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INDUSTRY / MARKET Italy

The Audio-Visual Producers Summit hosts a panel discussion on incentive schemes

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- Speakers from the British Film Institute, the CNC and the Italian Ministry of Culture broached the topics of co-productions and tax incentives in their respective countries

The Audio-Visual Producers Summit hosts a panel discussion on incentive schemes
Nicola Borrelli, Daphné Lora, Agnieszka Moody and Roberto Stabile during the panel

Incentive schemes formed the focus of a panel discussion organised for international players at the Audio-Visual Producers Summit (running 10 - 12 June) in Scilla, Calabria. Contributions from Agnieszka Moody, Head of International Relations at the British Film Institute, Daphne Lora, Head of Film at the French CNC, and Nicola Borrelli, representing the Italian Ministry of Culture’s Film and Audiovisual Department, covered the topics of co-production and tax incentives in the speakers’ respective countries, in a discussion moderated by Cinecittà’s Roberto Stabile.

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More specifically, Borrelli announced the imminent arrival of a new set of rules for which the industry has been clamouring for some time: “We’re currently rewriting our support schemes, starting with tax credit. We’re revising these support schemes because we needed to adjust certain mechanisms which weren’t entirely in keeping with the legislator’s intention. Once we’ve made a few minor adjustments, we’ll have a definitive version of tax credit rules. We’ll also be making some small amendments in order to attract international investment, including minimum spending requirements on Italian soil. This will also be the case for post-productions. The aim isn’t to save on available resources, but to rationalise and avoid the waste and abuse which we have seen in certain contexts, no matter how contained. But most investments have hit their targets and the system in Italy is significantly different to what it was in 2019″.

Agnieszka Moody reassured attendees over initiating co-productions following Brexit: “There is so much talent in Italy and the UK, and we can do some amazing things together. Even if we’re not part of the European Union, we feel European and we’re still in the European Council”. On this note, Borrelli added that a co-production agreement with the UK is forthcoming and will be formalised after the General Election has taken place in Britain on 4 July.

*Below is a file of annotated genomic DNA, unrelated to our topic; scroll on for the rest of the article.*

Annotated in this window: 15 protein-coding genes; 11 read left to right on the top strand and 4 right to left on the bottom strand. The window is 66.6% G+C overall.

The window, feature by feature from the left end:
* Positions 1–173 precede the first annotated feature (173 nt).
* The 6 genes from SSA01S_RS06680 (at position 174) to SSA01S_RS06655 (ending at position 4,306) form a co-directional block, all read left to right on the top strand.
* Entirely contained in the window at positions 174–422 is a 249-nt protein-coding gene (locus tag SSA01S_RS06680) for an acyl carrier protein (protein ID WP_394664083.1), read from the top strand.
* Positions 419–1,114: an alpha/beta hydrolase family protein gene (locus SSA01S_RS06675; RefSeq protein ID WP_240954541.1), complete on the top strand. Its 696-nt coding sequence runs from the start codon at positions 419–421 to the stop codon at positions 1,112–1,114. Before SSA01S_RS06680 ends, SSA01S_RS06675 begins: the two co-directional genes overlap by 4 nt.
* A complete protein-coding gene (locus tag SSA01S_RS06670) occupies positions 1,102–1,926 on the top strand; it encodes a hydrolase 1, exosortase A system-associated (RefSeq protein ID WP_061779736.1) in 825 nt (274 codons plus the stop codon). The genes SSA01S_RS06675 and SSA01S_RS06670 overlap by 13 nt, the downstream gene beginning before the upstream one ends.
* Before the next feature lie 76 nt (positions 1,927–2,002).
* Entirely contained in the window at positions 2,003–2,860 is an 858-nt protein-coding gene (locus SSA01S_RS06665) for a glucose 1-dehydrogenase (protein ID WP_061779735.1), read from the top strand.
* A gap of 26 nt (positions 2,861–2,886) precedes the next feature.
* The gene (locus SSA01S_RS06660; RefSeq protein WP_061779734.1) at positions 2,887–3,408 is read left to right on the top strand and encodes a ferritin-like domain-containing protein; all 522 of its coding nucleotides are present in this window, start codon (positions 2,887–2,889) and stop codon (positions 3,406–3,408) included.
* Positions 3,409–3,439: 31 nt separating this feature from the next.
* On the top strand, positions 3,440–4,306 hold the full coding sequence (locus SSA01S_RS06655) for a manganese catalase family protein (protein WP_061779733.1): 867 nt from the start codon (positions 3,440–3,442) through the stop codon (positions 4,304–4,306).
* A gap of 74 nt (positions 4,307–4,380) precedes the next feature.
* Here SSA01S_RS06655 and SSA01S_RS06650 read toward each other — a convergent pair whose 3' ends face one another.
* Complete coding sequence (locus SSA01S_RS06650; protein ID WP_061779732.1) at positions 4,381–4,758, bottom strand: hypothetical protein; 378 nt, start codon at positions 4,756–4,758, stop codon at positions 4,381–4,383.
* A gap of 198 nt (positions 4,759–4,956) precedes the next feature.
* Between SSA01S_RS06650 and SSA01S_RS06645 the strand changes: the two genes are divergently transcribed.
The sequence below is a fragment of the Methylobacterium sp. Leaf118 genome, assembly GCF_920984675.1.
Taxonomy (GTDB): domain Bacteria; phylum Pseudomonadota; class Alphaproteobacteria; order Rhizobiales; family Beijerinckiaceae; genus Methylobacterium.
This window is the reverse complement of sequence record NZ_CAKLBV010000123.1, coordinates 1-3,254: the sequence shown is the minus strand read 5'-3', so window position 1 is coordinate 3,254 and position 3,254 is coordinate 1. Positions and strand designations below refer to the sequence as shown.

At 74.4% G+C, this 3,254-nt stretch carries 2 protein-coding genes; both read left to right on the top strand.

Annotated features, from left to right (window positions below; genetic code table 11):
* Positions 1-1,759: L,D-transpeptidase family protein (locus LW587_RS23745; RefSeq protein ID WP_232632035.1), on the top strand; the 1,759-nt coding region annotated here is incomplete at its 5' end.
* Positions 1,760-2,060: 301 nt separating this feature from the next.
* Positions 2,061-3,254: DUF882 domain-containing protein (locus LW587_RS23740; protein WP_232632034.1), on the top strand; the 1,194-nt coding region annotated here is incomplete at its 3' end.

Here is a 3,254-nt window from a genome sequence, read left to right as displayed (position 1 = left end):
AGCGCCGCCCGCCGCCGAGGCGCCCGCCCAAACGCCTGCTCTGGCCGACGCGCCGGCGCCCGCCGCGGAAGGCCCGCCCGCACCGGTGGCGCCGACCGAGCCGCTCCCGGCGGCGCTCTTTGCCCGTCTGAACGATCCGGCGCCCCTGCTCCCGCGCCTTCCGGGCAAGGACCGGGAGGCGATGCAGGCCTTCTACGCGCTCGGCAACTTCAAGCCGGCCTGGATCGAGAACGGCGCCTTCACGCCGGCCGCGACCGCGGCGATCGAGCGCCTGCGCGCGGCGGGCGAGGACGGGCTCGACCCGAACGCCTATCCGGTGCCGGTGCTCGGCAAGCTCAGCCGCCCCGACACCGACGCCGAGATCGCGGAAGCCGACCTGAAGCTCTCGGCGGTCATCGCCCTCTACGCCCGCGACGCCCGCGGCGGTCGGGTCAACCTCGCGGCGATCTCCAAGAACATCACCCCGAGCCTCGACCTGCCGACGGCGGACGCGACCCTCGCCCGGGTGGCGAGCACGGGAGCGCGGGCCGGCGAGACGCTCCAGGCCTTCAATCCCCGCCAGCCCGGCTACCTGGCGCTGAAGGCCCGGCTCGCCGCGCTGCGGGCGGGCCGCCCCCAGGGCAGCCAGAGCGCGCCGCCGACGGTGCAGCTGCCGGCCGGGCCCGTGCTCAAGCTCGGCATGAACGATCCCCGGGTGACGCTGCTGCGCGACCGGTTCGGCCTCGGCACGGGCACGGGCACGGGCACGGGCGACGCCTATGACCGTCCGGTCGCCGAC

Borrelli reminded attendees that all works which are 100% Italian will be supported, as will those made through the existing co-production agreements the country has with thirty countries, or through the European Council convention, which the UK is also signed up to. “What’s more, we have international partnerships with producers from countries who don’t currently have active co-production agreements with us. Basically, any country can collaborate with Italian producers and see their work awarded Italian nationality, if the necessary criteria are met, and ultimately gain access to all of our incentives”.

Daphne Lora gave a detailed explanation of the French support system for co-productions. “The French”, Borrelli reiterated, “are our most important partners from both a qualitative and a quantitative viewpoint. We have a co-development and co-production agreement with them. The aim of this is to boost the internationalisation of our films, which under-secretary Lucia Borgonzoni has really driven forwards. The hope is that these interventions will last us for a number of years. We might have more room to breathe, for the first time ever, and a consistent set of rules for the next three years”.

As for international tax credit, “there will be different lines of action for costs, depending on whether we’re dealing with Italian or European parties, or non-Europeans: the former could benefit from 40% tax credit relief, the latter 30%”.

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(Translated from Italian)

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